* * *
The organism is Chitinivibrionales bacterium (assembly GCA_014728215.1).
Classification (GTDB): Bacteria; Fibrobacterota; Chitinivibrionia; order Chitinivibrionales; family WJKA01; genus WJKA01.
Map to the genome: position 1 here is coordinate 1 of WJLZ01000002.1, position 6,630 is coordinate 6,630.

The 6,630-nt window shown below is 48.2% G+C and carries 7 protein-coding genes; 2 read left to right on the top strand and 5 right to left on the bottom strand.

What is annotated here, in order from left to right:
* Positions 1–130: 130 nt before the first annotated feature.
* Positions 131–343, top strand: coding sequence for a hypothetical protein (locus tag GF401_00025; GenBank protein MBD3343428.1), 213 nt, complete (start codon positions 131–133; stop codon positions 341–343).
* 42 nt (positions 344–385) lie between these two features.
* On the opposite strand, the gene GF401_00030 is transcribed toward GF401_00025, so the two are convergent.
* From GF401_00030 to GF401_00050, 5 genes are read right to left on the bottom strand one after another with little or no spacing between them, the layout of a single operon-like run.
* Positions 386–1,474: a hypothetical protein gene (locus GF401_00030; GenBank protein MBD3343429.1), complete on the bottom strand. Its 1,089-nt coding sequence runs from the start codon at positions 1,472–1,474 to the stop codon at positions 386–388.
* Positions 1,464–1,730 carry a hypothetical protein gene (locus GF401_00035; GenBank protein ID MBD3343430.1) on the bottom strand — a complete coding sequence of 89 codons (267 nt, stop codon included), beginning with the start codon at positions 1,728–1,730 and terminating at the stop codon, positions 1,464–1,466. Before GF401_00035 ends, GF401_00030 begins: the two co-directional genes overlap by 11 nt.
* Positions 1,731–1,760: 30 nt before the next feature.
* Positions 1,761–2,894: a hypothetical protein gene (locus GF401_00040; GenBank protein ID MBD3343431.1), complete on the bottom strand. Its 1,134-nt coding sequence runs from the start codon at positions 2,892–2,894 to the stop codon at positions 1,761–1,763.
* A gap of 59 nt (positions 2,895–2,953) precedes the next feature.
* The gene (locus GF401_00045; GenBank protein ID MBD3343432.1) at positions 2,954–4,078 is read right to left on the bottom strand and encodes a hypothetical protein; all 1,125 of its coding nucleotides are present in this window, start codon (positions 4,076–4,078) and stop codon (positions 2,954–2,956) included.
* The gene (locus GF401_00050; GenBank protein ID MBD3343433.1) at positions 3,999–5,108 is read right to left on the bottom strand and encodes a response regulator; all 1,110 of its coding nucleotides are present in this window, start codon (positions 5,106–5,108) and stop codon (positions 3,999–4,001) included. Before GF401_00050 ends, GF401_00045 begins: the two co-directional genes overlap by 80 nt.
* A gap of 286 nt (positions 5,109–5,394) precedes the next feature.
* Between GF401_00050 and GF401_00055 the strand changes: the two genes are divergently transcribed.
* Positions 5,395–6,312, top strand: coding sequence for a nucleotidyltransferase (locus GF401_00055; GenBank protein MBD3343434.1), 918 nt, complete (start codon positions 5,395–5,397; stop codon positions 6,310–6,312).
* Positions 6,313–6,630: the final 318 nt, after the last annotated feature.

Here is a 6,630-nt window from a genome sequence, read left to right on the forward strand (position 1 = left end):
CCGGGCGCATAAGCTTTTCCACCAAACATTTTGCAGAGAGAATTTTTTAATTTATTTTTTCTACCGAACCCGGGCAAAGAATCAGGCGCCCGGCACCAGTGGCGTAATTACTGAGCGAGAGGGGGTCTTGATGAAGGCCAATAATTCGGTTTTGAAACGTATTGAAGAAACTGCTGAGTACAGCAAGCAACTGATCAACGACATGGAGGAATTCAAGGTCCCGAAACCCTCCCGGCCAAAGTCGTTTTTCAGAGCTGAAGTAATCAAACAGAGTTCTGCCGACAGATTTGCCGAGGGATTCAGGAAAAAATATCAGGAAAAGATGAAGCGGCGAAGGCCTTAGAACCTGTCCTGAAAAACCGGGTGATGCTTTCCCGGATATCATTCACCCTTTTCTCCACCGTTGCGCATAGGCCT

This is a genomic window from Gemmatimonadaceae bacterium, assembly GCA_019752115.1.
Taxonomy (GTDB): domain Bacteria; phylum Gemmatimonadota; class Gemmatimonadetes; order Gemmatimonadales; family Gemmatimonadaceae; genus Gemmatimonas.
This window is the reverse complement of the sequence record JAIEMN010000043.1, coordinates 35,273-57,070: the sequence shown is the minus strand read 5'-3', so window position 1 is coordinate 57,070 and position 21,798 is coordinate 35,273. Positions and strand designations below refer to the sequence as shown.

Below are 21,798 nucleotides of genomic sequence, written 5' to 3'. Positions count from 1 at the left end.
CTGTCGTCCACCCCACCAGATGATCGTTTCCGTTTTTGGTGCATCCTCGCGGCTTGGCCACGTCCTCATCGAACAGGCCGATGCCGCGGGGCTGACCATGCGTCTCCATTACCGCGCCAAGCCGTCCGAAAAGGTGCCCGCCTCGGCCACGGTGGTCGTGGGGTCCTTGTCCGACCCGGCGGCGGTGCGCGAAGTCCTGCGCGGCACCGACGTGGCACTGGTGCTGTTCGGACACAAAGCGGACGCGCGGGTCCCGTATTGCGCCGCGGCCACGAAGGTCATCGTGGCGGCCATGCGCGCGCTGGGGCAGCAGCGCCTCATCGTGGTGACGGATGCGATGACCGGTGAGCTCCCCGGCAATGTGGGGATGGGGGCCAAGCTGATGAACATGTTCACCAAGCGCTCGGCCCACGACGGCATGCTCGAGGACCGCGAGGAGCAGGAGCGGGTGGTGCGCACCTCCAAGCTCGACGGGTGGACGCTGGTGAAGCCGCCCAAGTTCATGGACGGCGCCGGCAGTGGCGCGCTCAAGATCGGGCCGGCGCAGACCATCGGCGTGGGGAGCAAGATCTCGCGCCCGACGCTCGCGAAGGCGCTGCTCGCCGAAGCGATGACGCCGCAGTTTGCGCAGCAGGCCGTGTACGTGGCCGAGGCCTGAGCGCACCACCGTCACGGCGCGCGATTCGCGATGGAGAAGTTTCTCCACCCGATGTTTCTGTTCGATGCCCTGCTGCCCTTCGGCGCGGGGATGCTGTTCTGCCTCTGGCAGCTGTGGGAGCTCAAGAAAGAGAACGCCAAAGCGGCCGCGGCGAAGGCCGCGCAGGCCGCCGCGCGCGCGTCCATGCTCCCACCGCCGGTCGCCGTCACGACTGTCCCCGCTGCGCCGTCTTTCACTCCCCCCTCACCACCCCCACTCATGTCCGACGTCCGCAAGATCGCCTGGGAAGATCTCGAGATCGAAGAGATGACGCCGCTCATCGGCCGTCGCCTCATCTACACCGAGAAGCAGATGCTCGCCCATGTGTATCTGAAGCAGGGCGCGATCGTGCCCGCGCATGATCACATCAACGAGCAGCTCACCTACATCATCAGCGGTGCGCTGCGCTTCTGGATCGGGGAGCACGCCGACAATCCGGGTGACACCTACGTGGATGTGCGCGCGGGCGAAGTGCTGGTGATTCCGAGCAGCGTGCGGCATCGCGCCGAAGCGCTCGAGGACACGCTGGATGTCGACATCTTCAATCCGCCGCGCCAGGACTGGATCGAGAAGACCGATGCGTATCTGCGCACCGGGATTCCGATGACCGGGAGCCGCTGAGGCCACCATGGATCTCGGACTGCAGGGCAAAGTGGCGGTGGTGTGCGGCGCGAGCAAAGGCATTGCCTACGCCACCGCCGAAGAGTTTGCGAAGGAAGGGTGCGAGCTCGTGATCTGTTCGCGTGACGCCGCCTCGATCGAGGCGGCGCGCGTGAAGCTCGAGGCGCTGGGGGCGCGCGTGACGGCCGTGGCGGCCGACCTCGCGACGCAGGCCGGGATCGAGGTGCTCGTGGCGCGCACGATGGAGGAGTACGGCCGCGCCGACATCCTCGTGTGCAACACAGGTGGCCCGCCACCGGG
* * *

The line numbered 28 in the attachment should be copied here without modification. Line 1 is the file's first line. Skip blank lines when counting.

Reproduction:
CTGTCGTCCACCCCACCAGATGATCGTTTCCGTTTTTGGTGCATCCTCGCGGCTTGGCCACGTCCTCATCGAACAGGCCGATGCCGCGGGGCTGACCATGCGTCTCCATTACCGCGCCAAGCCGTCCGAAAAGGTGCCCGCCTCGGCCACGGTGGTCGTGGGGTCCTTGTCCGACCCGGCGGCGGTGCGCGAAGTCCTGCGCGGCACCGACGTGGCACTGGTGCTGTTCGGACACAAAGCGGACGCGCGGGTCCCGTATTGCGCCGCGGCCACGAAGGTCATCGTGGCGGCCATGCGCGCGCTGGGGCAGCAGCGCCTCATCGTGGTGACGGATGCGATGACCGGTGAGCTCCCCGGCAATGTGGGGATGGGGGCCAAGCTGATGAACATGTTCACCAAGCGCTCGGCCCACGACGGCATGCTCGAGGACCGCGAGGAGCAGGAGCGGGTGGTGCGCACCTCCAAGCTCGACGGGTGGACGCTGGTGAAGCCGCCCAAGTTCATGGACGGCGCCGGCAGTGGCGCGCTCAAGATCGGGCCGGCGCAGACCATCGGCGTGGGGAGCAAGATCTCGCGCCCGACGCTCGCGAAGGCGCTGCTCGCCGAAGCGATGACGCCGCAGTTTGCGCAGCAGGCCGTGTACGTGGCCGAGGCCTGAGCGCACCACCGTCACGGCGCGCGATTCGCGATGGAGAAGTTTCTCCACCCGATGTTTCTGTTCGATGCCCTGCTGCCCTTCGGCGCGGGGATGCTGTTCTGCCTCTGGCAGCTGTGGGAGCTCAAGAAAGAGAACGCCAAAGCGGCCGCGGCGAAGGCCGCGCAGGCCGCCGCGCGCGCGTCCATGCTCCCACCGCCGGTCGCCGTCACGACTGTCCCCGCTGCGCCGTCTTTCACTCCCCCCTCACCACCCCCACTCATGTCCGACGTCCGCAAGATCGCCTGGGAAGATCTCGAGATCGAAGAGATGACGCCGCTCATCGGCCGTCGCCTCATCTACACCGAGAAGCAGATGCTCGCCCATGTGTATCTGAAGCAGGGCGCGATCGTGCCCGCGCATGATCACATCAACGAGCAGCTCACCTACATCATCAGCGGTGCGCTGCGCTTCTGGATCGGGGAGCACGCCGACAATCCGGGTGACACCTACGTGGATGTGCGCGCGGGCGAAGTGCTGGTGATTCCGAGCAGCGTGCGGCATCGCGCCGAAGCGCTCGAGGACACGCTGGATGTCGACATCTTCAATCCGCCGCGCCAGGACTGGATCGAGAAGACCGATGCGTATCTGCGCACCGGGATTCCGATGACCGGGAGCCGCTGAGGCCACCATGGATCTCGGACTGCAGGGCAAAGTGGCGGTGGTGTGCGGCGCGAGCAAAGGCATTGCCTACGCCACCGCCGAAGAGTTTGCGAAGGAAGGGTGCGAGCTCGTGATCTGTTCGCGTGACGCCGCCTCGATCGAGGCGGCGCGCGTGAAGCTCGAGGCGCTGGGGGCGCGCGTGACGGCCGTGGCGGCCGACCTCGCGACGCAGGCCGGGATCGAGGTGCTCGTGGCGCGCACGATGGAGGAGTACGGCCGCGCCGACATCCTCGTGTGCAACACAGGTGGCCCGCCACCGGG